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local obituaries

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Apollo 14 astronaut Edgar Mitchell dies at 85

Astronaut Edgar D. Mitchell, who was part of the Apollo 14 space crew that flew to the moon in 1971, died late Thursday in West Palm Beach, according to his family.

Mitchell, 85, lived in suburban Lake Worth and died at a local hospice at about 10 p.m. Thursday, his daughter, former West Palm Beach City Commissioner Kimberly Mitchell told The Palm Beach Post.

Mitchell’s ex-wife, Anita Mitchell, is a former Republican Party chairman for Palm Beach County and is currently former Florida governor and presidential candidate Jeb Bush’s Palm Beach County campaign chairman.

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Mitchell was the sixth man to walk on the moon. He was part of a three-man crew, with Alan Shepard Jr. and Stuart Roosa, who took part in the Apollo 14 space mission. It was the eighth manned mission in the United States Apollo program and they became the third ever to land on the moon. Mitchell was the lunar module pilot on the mission.

Apollo 14 launched just over 45 years ago, on Jan. 31, 1971. The nine-day mission ended Feb. 9 when the crew landed in the South Pacific Ocean.

Unlike other astronauts who tend to live reclusive lives, Mitchell remained in the public eye.

In 2011, he turned over the camera he took to the moon to the Smithsonian National Air and Space Museum in Washington. The U.S. government filed a lawsuit against him in that same year, saying he stole the camera. Mitchell denied the allegations and said if it wasn’t for him, the camera would have never made it back to Earth.

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Mitchell was born in Hereford, Texas, on Sept. 17, 1930 but considered his hometown Artesia, N.M., near Roswell. Mitchell was open about his views on the paranormal and psychic, and he founded the Institute of Noetic Sciences, which sponsors research into the nature of consciousness, or studying the unexplained. In his 1996 memoir, “The Way of the Explorer,” he described the experience on his return to Earth as life-changing.

“What I experienced during that three-day trip home was nothing short of an overwhelming sense of universal connectedness. I actually felt what has been described as an ecstasy of unity,” he said.

Herbert Lee Emory, 61: ‘Herb made me a better person’

While family memorial services will be private for the man lovingly known as Captain Herb Emory, his wife wants metro Atlantans to know she feels their love.

Emory was an authority on Atlanta area traffic woes and had worked at AM750 and 95.5FM News/Talk WSB and Channel 2 Action News since 1991.

“My heart is full knowing that Herb had such an impact on so many people’s lives,” said a tearful Karen Emory in a phone interview with The Atlanta Journal-Constitution. “I just ask that everyone pray, to give me and my family the strength to be the kind of person Herb was.”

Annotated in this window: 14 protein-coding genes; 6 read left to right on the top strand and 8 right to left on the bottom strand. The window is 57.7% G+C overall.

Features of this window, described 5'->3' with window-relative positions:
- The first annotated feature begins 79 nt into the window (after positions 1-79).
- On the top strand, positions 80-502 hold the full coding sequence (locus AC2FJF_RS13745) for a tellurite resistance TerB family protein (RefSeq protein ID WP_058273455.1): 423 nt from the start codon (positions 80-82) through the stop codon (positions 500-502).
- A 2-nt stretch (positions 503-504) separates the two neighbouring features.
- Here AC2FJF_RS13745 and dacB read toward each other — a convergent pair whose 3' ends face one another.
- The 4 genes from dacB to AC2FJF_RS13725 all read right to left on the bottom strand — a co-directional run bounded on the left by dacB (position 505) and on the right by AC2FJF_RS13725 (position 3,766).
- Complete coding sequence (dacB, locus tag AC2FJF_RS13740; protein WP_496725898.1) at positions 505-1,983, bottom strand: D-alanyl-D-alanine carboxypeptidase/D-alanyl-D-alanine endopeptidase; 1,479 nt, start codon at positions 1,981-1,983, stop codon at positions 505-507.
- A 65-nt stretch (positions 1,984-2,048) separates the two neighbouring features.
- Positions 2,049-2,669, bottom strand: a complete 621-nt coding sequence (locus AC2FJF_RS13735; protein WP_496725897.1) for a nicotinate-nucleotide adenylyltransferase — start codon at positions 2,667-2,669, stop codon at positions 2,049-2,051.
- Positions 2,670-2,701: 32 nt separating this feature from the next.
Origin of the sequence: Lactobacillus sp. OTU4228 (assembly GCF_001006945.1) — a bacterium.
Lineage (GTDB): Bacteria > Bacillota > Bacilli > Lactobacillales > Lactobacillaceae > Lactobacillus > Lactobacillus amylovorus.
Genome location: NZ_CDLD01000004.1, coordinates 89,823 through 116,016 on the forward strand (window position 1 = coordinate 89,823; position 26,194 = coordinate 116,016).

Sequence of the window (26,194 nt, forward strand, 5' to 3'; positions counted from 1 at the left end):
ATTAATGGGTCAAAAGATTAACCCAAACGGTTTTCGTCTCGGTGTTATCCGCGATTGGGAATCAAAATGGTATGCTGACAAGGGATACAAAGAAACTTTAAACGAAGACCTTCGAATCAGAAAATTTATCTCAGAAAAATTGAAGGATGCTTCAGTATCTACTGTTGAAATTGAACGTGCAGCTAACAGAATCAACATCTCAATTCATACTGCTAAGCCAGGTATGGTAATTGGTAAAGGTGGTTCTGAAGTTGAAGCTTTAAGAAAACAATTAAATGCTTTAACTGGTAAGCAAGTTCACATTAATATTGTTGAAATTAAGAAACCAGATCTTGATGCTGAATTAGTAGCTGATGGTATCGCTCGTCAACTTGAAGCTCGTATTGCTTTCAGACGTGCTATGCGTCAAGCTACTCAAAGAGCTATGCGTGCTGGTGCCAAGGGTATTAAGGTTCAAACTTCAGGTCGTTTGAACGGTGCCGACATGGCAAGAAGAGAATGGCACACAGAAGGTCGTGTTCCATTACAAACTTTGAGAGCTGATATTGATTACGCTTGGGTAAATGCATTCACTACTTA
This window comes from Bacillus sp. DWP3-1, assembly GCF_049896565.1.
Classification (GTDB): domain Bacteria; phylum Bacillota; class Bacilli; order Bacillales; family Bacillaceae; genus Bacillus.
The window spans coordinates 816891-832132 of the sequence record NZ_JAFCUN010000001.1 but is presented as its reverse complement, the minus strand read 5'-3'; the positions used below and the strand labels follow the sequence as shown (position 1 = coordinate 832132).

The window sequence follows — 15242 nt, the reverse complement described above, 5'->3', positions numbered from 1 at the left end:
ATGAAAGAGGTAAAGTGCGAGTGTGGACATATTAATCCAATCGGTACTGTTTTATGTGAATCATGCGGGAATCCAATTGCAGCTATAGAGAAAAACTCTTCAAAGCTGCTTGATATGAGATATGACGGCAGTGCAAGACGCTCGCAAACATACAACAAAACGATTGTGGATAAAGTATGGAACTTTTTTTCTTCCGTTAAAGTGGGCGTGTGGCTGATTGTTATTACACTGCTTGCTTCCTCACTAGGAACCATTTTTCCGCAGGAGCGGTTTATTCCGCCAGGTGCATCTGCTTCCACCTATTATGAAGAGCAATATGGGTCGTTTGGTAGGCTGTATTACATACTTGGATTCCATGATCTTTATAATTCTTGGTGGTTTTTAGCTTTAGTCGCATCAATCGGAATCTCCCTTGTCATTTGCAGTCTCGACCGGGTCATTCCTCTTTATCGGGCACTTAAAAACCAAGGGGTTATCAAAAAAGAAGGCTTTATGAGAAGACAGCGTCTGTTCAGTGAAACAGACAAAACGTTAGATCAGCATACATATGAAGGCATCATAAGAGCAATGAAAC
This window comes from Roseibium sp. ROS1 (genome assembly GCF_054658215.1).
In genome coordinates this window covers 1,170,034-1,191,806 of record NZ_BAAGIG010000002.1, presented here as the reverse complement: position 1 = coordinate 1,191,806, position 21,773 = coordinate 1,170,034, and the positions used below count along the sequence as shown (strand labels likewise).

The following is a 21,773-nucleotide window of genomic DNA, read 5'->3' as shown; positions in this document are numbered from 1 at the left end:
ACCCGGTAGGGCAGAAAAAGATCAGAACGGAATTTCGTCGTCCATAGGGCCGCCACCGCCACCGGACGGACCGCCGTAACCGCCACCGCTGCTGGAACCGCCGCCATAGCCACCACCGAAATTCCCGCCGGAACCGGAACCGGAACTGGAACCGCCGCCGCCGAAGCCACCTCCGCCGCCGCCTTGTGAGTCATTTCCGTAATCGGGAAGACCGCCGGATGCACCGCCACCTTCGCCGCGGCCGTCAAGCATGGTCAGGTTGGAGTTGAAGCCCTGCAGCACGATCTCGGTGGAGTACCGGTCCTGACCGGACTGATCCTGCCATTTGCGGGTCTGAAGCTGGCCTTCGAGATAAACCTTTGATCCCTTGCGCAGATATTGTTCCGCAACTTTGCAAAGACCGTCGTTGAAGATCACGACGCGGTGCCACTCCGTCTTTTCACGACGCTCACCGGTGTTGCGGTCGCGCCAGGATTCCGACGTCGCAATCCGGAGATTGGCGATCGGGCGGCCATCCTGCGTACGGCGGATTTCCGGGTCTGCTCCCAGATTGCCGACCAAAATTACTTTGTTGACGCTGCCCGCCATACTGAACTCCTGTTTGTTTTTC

The family of Herbert Lee Emory, 61, of Douglasville, will receive friends and visitors from 3 p.m. until 5 p.m. and from 7 p.m. until 9 p.m. Tuesday at the at Jones-Wynn Funeral Home, Douglasville, which is in charge of cremation arrangements.

Karen Emory said there will be a public memorial service and celebration of her husband’s life, hosted by their WSB family, at a later date.

“I cannot express how many wonderful friends and family have been here to support me,” she said. Emory said “the outpouring of genuine love and compassion” she’s received from the WSB family has left her near speechless.

Emory said her husband died Saturday after assisting a young motorist whose car wrecked not far from their home.

“We were in the yard doing some work, and we heard the crash,” she said. “He started down the street towards it with his cellphone, calling 911.”

Once on the scene, Herb Emory seemed to instinctively know what to do, Manuel McFarland, the father of the teenage driver, told Channel 2 Action News. McFarland said his two sons were in the car, and Emory calmed one while attending to the other.

Karen Emory could not contain her emotion after hearing what McFarland said about her husband’s last moments. She said her husband collapsed at the scene of the wreck, while directing traffic. He was later pronounced dead from a massive heart attack.

“He was the most caring, giving individual,” Emory said of her husband of 24 years. “He was totally selfless. Herb made me a better person, and I think he had that effect on anyone that spent any time around him.”

In addition to his wife, Emory is also survived by his mother Joyce Sanders Emory of Pisgah Forest, N.C.

Woman turns up alive 13 days after her funeral

Thirteen days after saying their final farewells to a Sharolyn Jackson, a Philadelphia family got a pleasant surprise when they found Jackson alive and well.